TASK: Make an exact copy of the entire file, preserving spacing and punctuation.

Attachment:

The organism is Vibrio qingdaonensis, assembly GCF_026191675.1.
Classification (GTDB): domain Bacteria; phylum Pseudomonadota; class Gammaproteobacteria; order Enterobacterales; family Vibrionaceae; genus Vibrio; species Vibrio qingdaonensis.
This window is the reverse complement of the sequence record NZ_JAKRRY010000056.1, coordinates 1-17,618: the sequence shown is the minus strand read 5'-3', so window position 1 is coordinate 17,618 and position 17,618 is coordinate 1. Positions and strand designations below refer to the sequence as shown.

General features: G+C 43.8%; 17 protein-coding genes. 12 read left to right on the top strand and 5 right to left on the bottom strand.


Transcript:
The organism is Vibrio qingdaonensis, assembly GCF_026191675.1.
Classification (GTDB): domain Bacteria; phylum Pseudomonadota; class Gammaproteobacteria; order Enterobacterales; family Vibrionaceae; genus Vibrio; species Vibrio qingdaonensis.
This window is the reverse complement of the sequence record NZ_JAKRRY010000056.1, coordinates 1-17,618: the sequence shown is the minus strand read 5'-3', so window position 1 is coordinate 17,618 and position 17,618 is coordinate 1. Positions and strand designations below refer to the sequence as shown.

General features: G+C 43.8%; 17 protein-coding genes. 12 read left to right on the top strand and 5 right to left on the bottom strand.